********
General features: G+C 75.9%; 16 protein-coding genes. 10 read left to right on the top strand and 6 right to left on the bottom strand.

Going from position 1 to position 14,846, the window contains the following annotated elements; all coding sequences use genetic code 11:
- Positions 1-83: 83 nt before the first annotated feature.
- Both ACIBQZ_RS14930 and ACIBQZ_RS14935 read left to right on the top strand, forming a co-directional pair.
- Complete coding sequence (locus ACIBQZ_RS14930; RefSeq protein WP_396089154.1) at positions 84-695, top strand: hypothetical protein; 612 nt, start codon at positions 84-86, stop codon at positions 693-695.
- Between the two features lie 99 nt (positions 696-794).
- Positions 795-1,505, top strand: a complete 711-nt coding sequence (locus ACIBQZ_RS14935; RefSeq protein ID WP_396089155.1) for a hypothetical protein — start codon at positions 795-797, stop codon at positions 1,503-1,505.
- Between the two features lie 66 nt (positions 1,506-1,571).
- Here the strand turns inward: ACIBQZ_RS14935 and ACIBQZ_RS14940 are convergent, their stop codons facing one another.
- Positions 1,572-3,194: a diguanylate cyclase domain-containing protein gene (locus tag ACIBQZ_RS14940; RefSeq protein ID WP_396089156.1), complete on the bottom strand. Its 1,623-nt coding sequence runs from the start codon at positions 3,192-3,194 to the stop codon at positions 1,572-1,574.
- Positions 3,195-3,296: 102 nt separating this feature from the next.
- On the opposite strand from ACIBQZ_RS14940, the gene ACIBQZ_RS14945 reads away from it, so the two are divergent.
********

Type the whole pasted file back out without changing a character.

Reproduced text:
General features: G+C 75.9%; 16 protein-coding genes. 10 read left to right on the top strand and 6 right to left on the bottom strand.

Going from position 1 to position 14,846, the window contains the following annotated elements; all coding sequences use genetic code 11:
- Positions 1-83: 83 nt before the first annotated feature.
- Both ACIBQZ_RS14930 and ACIBQZ_RS14935 read left to right on the top strand, forming a co-directional pair.
- Complete coding sequence (locus ACIBQZ_RS14930; RefSeq protein WP_396089154.1) at positions 84-695, top strand: hypothetical protein; 612 nt, start codon at positions 84-86, stop codon at positions 693-695.
- Between the two features lie 99 nt (positions 696-794).
- Positions 795-1,505, top strand: a complete 711-nt coding sequence (locus ACIBQZ_RS14935; RefSeq protein ID WP_396089155.1) for a hypothetical protein — start codon at positions 795-797, stop codon at positions 1,503-1,505.
- Between the two features lie 66 nt (positions 1,506-1,571).
- Here the strand turns inward: ACIBQZ_RS14935 and ACIBQZ_RS14940 are convergent, their stop codons facing one another.
- Positions 1,572-3,194: a diguanylate cyclase domain-containing protein gene (locus tag ACIBQZ_RS14940; RefSeq protein ID WP_396089156.1), complete on the bottom strand. Its 1,623-nt coding sequence runs from the start codon at positions 3,192-3,194 to the stop codon at positions 1,572-1,574.
- Positions 3,195-3,296: 102 nt separating this feature from the next.
- On the opposite strand from ACIBQZ_RS14940, the gene ACIBQZ_RS14945 reads away from it, so the two are divergent.